I was attending his clinic, and I was already ready to go in the arena, like many others. It was about 8.55am for a 9am start and I was chuckling about one of my fellow attendees who was ‘faffing about’ still brushing her horse and saddling up. I said “I don’t think she is going to make it” as I saw his gaze cross over to her. “You watch how it reflects in her horsemanship” he said - and then he had my full attention.
I must have looked at him with a quizzical expression because he went on to say “it’s true. If you watch the people that are late, then watch them with their horses and you will see it makes a difference”.
Over the years I have learnt that there are many areas where this is reflected.
Rushing. Usually when you are running late you have a ‘hustle’ in your movements. This is picked up on by the horse and can translate into confusion in aids and a general air of anxiety in your interactions.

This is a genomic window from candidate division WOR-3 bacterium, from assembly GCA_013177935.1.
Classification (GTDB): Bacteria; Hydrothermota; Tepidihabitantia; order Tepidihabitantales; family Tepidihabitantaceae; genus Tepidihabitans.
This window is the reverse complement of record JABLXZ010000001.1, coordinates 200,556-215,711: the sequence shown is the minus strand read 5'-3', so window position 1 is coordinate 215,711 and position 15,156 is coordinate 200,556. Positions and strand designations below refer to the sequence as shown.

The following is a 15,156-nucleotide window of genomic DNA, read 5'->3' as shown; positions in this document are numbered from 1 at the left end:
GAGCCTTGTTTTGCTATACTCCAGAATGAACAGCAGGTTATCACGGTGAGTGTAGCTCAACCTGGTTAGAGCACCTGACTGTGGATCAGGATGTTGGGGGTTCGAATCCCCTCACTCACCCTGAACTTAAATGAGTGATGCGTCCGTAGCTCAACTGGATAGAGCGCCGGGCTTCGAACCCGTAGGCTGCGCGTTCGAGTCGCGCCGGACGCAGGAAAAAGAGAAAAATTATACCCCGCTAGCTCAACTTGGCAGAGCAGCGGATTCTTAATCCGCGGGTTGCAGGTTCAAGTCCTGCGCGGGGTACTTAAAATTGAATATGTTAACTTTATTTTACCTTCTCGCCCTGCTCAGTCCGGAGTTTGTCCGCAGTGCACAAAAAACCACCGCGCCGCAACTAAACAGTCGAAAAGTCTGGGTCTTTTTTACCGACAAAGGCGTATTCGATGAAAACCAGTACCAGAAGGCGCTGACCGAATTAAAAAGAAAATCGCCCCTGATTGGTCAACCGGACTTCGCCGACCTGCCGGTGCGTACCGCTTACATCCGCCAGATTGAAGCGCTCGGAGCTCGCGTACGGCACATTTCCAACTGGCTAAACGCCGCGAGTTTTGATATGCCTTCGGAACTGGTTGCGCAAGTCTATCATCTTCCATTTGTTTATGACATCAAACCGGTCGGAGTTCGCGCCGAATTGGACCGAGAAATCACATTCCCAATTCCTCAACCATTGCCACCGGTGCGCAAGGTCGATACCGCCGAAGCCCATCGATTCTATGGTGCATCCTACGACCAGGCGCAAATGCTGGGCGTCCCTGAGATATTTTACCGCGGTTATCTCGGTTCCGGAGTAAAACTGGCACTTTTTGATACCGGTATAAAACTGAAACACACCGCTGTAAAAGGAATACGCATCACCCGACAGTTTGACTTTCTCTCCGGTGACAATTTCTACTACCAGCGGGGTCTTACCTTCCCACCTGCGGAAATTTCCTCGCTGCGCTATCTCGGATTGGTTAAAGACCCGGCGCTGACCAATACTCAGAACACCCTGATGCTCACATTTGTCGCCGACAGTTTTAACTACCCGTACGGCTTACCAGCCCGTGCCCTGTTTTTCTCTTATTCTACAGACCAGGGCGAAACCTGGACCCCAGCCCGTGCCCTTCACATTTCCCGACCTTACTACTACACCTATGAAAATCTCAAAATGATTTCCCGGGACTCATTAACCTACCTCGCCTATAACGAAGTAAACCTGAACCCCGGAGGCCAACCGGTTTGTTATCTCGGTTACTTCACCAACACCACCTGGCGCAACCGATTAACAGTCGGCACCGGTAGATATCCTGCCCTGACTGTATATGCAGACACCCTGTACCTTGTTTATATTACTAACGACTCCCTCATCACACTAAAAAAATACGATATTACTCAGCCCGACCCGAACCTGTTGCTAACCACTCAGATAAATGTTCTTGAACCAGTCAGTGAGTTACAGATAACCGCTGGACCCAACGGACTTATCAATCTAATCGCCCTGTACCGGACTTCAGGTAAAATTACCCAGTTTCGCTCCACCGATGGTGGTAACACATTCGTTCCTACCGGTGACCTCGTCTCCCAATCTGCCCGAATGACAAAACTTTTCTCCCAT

‘Good enough’. If you thought that 5 minutes wasn’t really a big deal, this can translate into a ‘good enough’ attitude. “Oh he did the movement, it wasn’t perfect, but it was ‘good enough’. Good enough is the enemy of excellence.
Loss of training and learning time. Every 5 minutes is 5 minutes you could have learned something, trained something or taught something. Did you know that if you miss 5 minutes per day on a 5 day week, over the year that is 21 hours of training!
It would be remiss of me to not mention the impact to others. Turning up late to a clinic or lesson is not only disrespectful to your coach who has made the effort to be on time, but is disruptive to your fellow students.